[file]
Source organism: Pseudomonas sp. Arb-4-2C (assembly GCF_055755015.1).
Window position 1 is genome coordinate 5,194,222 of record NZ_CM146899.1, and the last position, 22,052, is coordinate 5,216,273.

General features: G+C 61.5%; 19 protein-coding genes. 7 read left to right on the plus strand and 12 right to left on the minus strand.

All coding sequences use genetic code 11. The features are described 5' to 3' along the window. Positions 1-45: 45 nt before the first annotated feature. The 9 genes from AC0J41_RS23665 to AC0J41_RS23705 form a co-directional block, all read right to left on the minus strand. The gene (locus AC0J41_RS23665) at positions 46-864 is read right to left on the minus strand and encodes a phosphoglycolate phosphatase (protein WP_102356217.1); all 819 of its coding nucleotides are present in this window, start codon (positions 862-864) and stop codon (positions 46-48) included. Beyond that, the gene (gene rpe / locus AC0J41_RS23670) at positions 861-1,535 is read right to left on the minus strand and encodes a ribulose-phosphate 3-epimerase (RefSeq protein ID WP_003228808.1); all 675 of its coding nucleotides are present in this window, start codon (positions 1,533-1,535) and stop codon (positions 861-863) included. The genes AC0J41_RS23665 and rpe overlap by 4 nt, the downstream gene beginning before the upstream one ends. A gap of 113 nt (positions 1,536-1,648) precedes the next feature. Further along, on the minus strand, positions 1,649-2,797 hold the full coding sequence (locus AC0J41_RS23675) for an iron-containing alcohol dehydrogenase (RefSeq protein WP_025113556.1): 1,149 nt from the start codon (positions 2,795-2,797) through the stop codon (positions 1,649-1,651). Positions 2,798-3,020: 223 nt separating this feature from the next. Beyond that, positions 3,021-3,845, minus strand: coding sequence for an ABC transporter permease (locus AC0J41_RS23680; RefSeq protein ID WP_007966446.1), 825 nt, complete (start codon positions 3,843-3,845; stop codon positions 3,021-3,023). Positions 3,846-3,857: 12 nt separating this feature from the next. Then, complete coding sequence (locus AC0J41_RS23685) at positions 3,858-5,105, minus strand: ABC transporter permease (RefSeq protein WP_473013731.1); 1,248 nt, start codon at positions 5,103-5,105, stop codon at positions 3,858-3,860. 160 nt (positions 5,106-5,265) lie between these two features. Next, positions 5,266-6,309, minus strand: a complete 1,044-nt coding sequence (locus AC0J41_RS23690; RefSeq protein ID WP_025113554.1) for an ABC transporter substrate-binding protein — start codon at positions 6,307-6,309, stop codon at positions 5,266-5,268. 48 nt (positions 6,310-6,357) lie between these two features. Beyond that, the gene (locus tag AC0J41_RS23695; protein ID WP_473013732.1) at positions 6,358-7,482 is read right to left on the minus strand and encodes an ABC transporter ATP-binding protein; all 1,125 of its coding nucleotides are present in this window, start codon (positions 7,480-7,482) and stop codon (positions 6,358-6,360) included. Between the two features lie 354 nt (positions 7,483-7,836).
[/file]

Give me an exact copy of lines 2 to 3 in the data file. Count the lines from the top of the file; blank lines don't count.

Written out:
Window position 1 is genome coordinate 5,194,222 of record NZ_CM146899.1, and the last position, 22,052, is coordinate 5,216,273.

General features: G+C 61.5%; 19 protein-coding genes. 7 read left to right on the plus strand and 12 right to left on the minus strand.